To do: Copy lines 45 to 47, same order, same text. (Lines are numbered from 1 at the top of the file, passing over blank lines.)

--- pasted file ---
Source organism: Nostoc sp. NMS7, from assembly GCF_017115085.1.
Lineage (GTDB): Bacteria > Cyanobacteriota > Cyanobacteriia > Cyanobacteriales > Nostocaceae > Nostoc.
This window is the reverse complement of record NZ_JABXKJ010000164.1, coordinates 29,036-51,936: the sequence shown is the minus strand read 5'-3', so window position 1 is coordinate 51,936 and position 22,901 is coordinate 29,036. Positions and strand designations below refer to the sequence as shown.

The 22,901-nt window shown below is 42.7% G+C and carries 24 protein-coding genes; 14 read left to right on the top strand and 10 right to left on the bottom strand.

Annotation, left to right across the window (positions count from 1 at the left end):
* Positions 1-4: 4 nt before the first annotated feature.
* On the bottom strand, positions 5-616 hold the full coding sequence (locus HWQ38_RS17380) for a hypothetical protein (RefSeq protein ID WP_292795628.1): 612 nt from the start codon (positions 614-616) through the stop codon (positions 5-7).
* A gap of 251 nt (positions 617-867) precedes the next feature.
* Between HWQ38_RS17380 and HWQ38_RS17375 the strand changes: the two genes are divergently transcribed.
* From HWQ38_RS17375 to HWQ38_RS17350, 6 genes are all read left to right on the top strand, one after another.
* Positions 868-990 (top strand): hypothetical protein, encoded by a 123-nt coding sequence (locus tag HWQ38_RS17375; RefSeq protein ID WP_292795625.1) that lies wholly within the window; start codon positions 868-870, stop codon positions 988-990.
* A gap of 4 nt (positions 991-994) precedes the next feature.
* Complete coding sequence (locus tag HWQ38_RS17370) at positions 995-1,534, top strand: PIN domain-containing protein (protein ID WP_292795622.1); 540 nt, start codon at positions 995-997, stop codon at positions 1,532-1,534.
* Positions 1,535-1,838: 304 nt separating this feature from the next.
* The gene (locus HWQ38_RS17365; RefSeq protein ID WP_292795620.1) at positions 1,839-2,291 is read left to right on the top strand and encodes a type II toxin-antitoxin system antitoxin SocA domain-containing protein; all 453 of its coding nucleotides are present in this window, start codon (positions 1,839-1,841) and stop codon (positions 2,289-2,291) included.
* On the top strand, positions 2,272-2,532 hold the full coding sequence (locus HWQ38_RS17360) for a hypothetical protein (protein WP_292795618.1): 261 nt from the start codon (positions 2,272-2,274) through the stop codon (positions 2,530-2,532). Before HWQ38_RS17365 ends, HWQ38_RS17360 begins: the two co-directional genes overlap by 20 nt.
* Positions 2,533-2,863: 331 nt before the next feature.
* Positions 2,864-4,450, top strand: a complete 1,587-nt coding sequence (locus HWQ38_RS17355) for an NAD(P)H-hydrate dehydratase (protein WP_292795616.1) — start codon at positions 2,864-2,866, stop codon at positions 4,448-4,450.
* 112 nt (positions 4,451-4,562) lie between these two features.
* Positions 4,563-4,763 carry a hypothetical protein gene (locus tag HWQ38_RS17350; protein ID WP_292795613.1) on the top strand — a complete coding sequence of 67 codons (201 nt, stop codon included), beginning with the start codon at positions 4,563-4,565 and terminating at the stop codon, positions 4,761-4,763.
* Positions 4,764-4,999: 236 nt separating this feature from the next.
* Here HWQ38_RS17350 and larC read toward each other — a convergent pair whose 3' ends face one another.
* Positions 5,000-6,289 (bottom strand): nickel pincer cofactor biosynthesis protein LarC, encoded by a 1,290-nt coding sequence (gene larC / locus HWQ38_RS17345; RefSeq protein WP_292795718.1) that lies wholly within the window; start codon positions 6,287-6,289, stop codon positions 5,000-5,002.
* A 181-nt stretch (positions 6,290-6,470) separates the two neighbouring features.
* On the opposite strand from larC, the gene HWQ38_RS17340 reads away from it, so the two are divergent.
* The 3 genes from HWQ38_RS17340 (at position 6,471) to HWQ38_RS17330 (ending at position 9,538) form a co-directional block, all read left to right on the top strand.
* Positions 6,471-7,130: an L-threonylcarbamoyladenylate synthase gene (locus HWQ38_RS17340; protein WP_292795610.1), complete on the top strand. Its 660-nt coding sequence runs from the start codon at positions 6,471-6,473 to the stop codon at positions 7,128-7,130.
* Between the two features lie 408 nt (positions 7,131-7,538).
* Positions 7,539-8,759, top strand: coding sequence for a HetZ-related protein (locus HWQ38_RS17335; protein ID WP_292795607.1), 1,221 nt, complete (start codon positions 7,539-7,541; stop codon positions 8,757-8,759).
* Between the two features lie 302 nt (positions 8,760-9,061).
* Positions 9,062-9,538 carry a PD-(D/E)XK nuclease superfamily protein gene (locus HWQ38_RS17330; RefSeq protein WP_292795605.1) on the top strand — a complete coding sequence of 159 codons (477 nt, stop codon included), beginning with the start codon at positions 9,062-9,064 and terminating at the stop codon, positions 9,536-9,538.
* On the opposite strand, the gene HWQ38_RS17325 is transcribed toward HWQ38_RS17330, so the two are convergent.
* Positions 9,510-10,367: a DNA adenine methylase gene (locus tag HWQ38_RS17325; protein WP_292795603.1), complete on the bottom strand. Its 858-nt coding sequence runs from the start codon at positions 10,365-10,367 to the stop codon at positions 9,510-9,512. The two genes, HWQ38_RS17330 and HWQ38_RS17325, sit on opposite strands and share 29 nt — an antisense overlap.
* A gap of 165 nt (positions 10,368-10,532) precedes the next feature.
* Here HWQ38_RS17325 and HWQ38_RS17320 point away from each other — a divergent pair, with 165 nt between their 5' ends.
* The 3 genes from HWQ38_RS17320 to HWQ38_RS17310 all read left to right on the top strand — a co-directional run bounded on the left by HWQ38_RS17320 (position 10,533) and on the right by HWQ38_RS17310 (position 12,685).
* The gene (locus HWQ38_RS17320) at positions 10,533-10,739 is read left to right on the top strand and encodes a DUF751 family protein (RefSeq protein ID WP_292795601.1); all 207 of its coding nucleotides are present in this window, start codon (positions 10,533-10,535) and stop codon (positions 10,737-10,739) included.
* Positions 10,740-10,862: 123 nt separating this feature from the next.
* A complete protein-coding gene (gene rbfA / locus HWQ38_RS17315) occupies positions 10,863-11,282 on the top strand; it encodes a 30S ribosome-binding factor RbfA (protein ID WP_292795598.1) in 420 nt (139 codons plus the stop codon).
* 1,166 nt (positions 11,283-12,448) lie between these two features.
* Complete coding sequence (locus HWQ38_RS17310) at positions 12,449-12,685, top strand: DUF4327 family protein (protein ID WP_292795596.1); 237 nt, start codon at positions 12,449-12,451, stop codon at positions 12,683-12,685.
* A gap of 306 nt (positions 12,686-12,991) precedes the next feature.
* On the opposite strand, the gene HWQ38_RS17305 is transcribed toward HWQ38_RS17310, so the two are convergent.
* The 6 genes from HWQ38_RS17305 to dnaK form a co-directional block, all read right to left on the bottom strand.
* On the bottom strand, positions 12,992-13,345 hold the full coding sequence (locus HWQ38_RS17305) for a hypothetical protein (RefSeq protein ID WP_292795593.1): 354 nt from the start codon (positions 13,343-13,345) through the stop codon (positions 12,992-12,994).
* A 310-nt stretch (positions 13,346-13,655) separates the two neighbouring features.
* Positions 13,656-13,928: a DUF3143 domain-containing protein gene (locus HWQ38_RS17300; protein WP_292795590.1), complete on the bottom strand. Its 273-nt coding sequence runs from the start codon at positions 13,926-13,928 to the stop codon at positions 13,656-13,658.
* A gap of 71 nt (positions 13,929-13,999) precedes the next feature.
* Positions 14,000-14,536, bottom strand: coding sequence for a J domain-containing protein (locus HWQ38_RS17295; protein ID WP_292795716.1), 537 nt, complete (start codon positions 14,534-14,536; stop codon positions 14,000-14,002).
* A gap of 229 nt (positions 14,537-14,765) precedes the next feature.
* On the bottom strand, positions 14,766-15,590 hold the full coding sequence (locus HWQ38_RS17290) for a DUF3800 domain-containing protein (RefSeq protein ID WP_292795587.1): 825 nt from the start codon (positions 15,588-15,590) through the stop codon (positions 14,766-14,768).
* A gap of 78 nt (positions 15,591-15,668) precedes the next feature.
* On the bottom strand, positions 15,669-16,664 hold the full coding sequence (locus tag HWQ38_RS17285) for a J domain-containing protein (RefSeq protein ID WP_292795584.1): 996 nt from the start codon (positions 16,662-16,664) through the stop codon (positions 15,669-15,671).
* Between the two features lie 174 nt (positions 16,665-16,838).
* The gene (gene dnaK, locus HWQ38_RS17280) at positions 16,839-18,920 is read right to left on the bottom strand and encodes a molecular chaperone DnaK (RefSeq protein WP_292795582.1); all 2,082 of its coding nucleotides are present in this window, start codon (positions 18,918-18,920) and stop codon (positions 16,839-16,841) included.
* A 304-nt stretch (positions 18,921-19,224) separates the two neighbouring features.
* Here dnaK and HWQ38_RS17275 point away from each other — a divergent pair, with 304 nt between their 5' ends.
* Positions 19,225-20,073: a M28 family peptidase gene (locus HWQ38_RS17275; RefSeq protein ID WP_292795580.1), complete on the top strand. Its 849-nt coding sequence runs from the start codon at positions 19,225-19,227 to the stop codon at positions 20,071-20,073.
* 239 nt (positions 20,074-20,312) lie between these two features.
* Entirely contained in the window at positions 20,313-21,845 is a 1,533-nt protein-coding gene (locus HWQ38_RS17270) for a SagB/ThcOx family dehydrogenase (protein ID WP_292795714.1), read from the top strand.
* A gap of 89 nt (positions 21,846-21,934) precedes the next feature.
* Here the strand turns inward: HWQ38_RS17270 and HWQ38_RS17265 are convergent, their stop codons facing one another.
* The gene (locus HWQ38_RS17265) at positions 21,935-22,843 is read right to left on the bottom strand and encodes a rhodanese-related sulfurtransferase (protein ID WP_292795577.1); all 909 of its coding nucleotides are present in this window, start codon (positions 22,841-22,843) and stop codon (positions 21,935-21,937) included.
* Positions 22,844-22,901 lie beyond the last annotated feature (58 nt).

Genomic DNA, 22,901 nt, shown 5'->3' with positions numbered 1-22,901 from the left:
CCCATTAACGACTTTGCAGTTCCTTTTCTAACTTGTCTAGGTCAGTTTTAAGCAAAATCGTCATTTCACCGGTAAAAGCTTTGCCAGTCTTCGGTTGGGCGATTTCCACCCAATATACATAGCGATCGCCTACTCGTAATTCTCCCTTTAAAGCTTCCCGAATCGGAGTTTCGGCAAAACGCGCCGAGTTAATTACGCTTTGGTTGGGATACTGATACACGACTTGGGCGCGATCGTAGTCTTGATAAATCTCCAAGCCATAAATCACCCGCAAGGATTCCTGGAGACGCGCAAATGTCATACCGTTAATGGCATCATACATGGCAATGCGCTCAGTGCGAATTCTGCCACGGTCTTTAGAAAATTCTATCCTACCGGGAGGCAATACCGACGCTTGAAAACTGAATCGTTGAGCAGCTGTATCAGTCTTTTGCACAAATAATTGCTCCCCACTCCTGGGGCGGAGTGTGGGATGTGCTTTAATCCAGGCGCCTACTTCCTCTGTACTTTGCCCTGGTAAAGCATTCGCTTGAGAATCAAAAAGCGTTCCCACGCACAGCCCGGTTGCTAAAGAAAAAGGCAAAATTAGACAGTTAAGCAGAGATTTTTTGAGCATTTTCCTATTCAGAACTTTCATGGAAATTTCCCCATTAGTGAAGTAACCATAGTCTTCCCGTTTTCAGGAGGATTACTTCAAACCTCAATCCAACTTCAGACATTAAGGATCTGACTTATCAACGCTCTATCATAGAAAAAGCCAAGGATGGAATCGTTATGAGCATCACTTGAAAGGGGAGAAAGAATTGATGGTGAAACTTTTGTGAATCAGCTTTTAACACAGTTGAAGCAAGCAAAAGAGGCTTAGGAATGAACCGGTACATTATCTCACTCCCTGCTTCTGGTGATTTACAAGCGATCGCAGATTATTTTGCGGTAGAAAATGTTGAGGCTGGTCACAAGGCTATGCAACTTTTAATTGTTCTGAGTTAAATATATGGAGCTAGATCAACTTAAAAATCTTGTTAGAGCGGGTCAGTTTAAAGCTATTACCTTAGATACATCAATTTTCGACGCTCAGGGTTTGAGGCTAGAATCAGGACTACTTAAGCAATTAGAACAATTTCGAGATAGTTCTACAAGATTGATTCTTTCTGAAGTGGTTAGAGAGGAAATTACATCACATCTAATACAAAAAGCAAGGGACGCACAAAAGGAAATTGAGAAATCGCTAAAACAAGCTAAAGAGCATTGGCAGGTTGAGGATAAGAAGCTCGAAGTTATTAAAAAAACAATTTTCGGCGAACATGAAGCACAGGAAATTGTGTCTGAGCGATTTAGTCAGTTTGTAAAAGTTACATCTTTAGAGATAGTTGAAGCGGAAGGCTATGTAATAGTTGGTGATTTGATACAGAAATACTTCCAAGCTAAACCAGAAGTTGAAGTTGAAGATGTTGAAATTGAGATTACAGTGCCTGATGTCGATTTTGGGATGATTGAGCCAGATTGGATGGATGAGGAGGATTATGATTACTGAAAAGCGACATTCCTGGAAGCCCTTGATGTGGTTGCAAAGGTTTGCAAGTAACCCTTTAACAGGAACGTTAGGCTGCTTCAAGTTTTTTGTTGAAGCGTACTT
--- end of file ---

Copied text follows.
* On the bottom strand, positions 12,992-13,345 hold the full coding sequence (locus HWQ38_RS17305) for a hypothetical protein (RefSeq protein ID WP_292795593.1): 354 nt from the start codon (positions 13,343-13,345) through the stop codon (positions 12,992-12,994).
* A 310-nt stretch (positions 13,346-13,655) separates the two neighbouring features.
* Positions 13,656-13,928: a DUF3143 domain-containing protein gene (locus HWQ38_RS17300; protein WP_292795590.1), complete on the bottom strand. Its 273-nt coding sequence runs from the start codon at positions 13,926-13,928 to the stop codon at positions 13,656-13,658.